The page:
When I returned from convention, I was simply exhausted. There were so many fun and interesting things going on that we averaged about five and a half hours of sleep a night. The most amazing part of the convention started after I got home and got a real eight hours of sleep. I have ideas. I have plans. I am motivated. I see how my local troop and my volunteer efforts fit into Girl Scouts around the country. I want to see Girl Scouts of Colorado become a leader in our amazing national organization. I want to see more Girl Scouts, young and old, attend national conventions and come home as inspired as me. I want you to join me at the next national convention in 2020 in Orlando, Florida!

To sign the petition for the Juliette Gordon Low Bridge:
https://www.girlscouts.org/en/about-girl-scouts/advocacy/the-girl-scout-advocacy-network/sign-a-petition-to-name-the-savannah-bridge.html

This story was submitted using the Share Your Stories form. You can share your Girl Scout moments too.

Three ways to honor Juliette Gordon Low on Girl Scout Founder’s Day

From Girl Scouts of the USA

Juliette Gordon Low’s desire to make the world a better place was evident early in her life. When she was just 16, she convinced her cousins to start the Helping Hands Club with her, to make clothing for families who had recently immigrated to the U.S. This was Juliette’s first foray into civic action, organizing in the community, and inspiring girls to take the lead for the greater good.

Fast forward to 1912, when Juliette, affectionately known as “Daisy” by her family and close friends, gathered 18 girls in her hometown of Savannah, Georgia, to share what she’d learned abroad about a new outdoor and educational program for youth. With this, the first Girl Scout troop was formed—and the Girl Scout Movement was born to serve all girls nationwide.

Our earliest Girl Scouts, along with our pioneering founder, blazed trails and redefined what was possible for themselves and for girls everywhere. And ever since, Girl Scouts has provided girls with transformative experiences that set them up to lead in their own lives and the world. Because of Girl Scouts, millions of G.I.R.L.s (Go-getter, Innovator, Risk-taker, Leader)™ have been prepared for a lifetime of leadership—from hiking under the stars to accepting a mission to the International Space Station; from lobbying the city council with their troop to holding a seat in Congress; from running their own cookie business to tackling cybersecurity.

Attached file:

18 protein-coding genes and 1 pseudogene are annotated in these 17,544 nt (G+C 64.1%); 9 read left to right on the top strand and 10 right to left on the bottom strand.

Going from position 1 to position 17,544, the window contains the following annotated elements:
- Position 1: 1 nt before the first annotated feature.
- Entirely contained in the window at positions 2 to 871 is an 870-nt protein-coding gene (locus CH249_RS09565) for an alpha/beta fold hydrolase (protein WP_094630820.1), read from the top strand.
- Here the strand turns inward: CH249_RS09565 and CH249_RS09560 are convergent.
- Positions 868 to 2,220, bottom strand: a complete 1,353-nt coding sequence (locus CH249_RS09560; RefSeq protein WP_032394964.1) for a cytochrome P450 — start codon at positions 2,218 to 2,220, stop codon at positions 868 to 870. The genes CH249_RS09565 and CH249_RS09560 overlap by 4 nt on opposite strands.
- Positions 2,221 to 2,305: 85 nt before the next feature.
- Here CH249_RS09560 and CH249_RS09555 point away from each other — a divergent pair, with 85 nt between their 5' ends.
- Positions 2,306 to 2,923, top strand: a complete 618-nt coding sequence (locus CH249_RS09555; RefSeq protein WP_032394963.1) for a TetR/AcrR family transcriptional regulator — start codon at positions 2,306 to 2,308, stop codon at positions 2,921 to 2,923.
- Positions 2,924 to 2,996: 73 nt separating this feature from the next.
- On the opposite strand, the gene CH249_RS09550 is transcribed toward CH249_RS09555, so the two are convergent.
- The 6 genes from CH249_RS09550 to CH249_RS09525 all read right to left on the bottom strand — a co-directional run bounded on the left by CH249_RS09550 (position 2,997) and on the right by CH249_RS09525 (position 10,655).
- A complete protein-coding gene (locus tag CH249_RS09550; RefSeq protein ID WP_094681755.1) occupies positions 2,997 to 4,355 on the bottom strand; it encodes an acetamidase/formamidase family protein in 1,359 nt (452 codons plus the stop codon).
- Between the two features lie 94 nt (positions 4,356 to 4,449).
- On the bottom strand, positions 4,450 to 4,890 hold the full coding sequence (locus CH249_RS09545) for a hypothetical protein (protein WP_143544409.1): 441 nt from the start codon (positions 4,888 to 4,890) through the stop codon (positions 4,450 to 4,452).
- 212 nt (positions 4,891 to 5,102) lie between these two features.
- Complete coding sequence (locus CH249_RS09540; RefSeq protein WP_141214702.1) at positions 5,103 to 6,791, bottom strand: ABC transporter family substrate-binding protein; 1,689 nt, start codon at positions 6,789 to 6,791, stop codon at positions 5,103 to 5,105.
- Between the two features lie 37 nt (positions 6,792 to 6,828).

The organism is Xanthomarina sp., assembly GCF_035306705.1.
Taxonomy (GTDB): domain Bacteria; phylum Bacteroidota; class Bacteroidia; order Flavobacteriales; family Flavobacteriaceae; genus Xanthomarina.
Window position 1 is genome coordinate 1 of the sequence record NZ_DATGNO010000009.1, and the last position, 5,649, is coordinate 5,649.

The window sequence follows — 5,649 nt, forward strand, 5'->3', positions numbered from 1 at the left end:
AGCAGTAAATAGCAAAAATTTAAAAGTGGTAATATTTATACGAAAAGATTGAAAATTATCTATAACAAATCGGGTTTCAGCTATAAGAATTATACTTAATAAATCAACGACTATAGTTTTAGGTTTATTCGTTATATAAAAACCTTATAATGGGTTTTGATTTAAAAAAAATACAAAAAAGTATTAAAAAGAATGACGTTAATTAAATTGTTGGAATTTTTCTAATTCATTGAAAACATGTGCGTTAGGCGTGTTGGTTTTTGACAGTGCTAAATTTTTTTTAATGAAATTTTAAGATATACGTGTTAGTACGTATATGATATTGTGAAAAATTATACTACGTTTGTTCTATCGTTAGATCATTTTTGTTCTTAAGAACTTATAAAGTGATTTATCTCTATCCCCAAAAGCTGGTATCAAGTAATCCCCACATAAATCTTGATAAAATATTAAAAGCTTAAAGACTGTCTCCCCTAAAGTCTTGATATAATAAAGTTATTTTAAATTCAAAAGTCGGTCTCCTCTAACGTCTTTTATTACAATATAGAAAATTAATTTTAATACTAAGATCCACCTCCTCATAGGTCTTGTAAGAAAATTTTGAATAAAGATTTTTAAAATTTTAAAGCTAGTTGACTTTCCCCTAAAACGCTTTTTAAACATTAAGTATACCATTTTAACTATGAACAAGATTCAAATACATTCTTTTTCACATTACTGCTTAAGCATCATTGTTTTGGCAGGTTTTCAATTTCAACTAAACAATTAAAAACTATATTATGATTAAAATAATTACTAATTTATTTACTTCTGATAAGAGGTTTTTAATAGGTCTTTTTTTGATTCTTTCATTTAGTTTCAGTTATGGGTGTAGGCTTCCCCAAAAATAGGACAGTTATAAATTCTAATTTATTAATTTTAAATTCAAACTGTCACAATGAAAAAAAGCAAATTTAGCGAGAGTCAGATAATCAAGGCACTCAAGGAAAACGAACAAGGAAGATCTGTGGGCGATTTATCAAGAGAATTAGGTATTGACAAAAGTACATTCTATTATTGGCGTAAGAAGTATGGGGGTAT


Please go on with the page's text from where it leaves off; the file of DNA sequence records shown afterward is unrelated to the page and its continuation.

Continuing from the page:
Here are three things you can do to honor Juliette Gordon Low and her remarkable legacy on Founder’s Day:

  1.  Proudly shout out what Girl Scouts has done for you! Share your story on social using #becauseofGirlScouts—and be sure to tag @girlscouts on Instagram and Twitter. You might even be included in our collection of #becauseofGirlScouts stories.
  2.  Elevate the legacy of Girl Scouts’ founder—sign our petition to support renaming the Talmadge Memorial Bridge in Savannah after Juliette Gordon Low. There are so many reasons this iconic bridge should honor our go-getting founder!
  3. Share your #GIRLagenda by posting on the civic issues and causes you’re passionate about and taking action to impact—in the process, you’ll motivate others to act, as you honor our founder and shared mission to make the world a better place. Need a little inspiration? Tips for leading positive change through civic action? Check out our G.I.R.L. Agenda resources, which include materials for girls ages 5–17—and adults, too!

Because of Girl Scouts…

From Girl Scouts of the USA

Ever since the first Girl Scout troop was formed more than 100 years ago, Girl Scouts has provided girls with transformative experiences. Because of Girl Scouts, millions of G.I.R.L.s (Go-getter, Innovator, Risk-taker, Leader) have been prepared for a lifetime of leadership—from hiking under the stars to accepting a mission to the International Space Station; from lobbying the city council with their troop to holding a seat in Congress; from running their own cookie business to tackling cybersecurity.

Our girls are big thinkers, groundbreakers, and role models with access to plenty of unique girl-led experiences—yes, because of Girl Scouts.

We want to know what Girl Scouts has done for you! Share your story on social media using #becauseofGirlScouts—and be sure to tag @GSColo and @girlscouts on Instagram and Twitter!